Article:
Now that you have studied all the catalogs it’s time to decide what you want to grow and what your potential customers will want to buy.’ What’s your market? Do you plan to sell out of your driveway, maybe have your greenhouse with a self serve stand. Maybe grow for market or contract grow for someone else? My opinion is start small. Feel out the business and see if you are even going to like it. In the spring and summer this is a 7 days a week business. Even if you are closed on Sunday or Monday the plants still need water and hopefully your phone will still be ringing.
Selling out of your driveway is not a bad way to start. Selling some baskets to your neighbors and maybe selling a little something to your local grocery is an excellent way to get your name out there. Don’t be timid about asking your local grocery, they have managers that get offers to sell them stuff everyday. One thing I found that helps A LOT when offering to sell to them is to offer them guaranteed sales. They love this, it gives them inventory at no cost. Guaranteed sales means you are willing to bring them product at no cost to them. If they sell it you get your cut if they don’t you take it back to your nursery and put it on your bench to sell. One thing to consider and discuss with the grocer is who will maintain the plants, how often are they required to water and how much space do they have as well as what type of display the can offer. When I sold to a couple of small locals I used to only take in one flat each of my best primroses and pansies. I would call after a day and ask how the plants look, this is code for “did you sell them all yet?”. If they sound like they are selling offer to bring more. Once you get a regular employee of the store working with you it is easier to figure what their needs are. The next time you go in take a half flat of something different and mention you have extras and would like to see if they will sell them. Again whenever they get free stuff to dress up the front of their store they will agree to this new product too. I used to be able to stretch my sales with these stores for a few extra weeks after the primrose and pansies were all gone.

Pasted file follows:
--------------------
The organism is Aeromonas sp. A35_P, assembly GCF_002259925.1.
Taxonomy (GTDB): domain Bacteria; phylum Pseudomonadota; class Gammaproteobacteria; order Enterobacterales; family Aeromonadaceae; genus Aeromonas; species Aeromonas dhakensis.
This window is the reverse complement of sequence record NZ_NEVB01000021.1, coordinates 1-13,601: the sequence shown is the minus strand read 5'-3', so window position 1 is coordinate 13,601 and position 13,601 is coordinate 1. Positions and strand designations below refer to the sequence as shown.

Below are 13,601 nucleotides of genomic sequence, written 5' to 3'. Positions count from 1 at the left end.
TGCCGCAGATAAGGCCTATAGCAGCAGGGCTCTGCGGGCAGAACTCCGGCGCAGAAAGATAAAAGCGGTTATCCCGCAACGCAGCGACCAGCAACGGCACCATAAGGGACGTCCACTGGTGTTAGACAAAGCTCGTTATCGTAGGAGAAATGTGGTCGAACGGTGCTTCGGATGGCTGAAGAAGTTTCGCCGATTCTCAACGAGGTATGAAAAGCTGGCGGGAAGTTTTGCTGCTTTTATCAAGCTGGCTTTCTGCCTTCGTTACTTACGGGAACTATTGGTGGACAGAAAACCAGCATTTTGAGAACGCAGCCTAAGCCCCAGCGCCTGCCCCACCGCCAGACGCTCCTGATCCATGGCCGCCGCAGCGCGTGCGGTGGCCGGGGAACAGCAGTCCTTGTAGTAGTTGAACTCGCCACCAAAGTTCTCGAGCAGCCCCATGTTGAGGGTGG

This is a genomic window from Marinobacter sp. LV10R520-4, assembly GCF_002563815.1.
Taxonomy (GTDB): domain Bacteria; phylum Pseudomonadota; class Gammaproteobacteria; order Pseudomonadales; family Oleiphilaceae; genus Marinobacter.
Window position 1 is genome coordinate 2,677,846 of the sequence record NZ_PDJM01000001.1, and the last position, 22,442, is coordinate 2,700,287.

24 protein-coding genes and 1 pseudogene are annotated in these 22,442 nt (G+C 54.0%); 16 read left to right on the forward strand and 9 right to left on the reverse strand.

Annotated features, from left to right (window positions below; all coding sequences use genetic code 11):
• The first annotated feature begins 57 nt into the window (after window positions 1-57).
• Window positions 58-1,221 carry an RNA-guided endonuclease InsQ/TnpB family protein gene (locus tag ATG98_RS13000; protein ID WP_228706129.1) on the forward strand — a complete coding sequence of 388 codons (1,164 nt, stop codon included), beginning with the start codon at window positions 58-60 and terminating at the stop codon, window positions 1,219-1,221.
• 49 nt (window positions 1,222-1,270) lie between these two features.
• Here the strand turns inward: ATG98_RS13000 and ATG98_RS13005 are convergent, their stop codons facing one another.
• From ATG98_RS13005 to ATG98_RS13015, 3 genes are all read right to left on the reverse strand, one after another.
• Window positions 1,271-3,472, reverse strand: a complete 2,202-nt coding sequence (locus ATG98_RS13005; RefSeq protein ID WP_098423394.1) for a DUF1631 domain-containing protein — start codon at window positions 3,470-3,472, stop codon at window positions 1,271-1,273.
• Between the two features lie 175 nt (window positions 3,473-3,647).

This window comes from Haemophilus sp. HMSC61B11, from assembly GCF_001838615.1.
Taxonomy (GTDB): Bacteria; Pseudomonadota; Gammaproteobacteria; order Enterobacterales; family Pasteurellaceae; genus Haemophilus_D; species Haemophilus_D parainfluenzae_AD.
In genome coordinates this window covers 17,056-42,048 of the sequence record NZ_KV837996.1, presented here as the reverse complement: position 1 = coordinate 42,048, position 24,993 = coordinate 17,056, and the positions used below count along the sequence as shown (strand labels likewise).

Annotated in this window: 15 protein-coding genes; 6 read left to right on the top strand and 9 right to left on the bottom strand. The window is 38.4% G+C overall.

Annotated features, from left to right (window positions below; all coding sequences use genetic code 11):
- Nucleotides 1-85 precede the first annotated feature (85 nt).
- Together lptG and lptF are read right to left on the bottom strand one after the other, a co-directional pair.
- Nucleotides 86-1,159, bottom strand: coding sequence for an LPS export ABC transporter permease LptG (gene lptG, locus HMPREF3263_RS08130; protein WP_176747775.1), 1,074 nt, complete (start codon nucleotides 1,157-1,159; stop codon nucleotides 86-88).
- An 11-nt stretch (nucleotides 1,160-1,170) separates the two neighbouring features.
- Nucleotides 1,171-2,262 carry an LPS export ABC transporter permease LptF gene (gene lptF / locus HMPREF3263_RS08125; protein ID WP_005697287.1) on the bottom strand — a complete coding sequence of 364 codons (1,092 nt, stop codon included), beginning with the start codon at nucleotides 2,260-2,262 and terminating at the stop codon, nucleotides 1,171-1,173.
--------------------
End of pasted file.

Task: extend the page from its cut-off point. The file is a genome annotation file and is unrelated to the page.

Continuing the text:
Once your neighbors friends or relatives see their baskets they will say can I get one or two. Guess what that first customer from outside the neighborhood is your first official customer. If their basket does well they will almost likely be back next year. The snowball effect begins.
The way we started ours was we planted our plugs at the right time of the year (ask your broker) kept the greenhouse looking neat and clean and put a sandwich board out front on our first day. It wasn’t a grand opening but we put “free coffee and doughnuts” on the reader board, that got a lot of people in. Not knowing a whole bunch about flowers, (that’s what we concentrated on the first few years)whenever someone asked a question we couldn’t answer we would pull out our Western Garden Book and look it up. For some reason folks seemed to like that. It’s like we took enough interest in their question to take the time while they were in front of us to find an answer. I think up until that point these folks got the stock answer at the other nurseries “water when it’s dry, but don’t over water”
Did I mention other nurseries? We didn’t spend 5 minuets doing research on the competition. Was that wrong? I was a damned machinist I didn’t know you had to do a market survey or check out the competition. If I had known and we had done our research we probably would have found out there was a well established nursery less than a mile from us on the main highway running the length of the Long Beach Peninsula. We were on the back road. It turns out though that in the spring and summer when the front road was packed the locals used the back road. Had I done my research we probably would have re-thought our nursery plan.(luck,or karma?)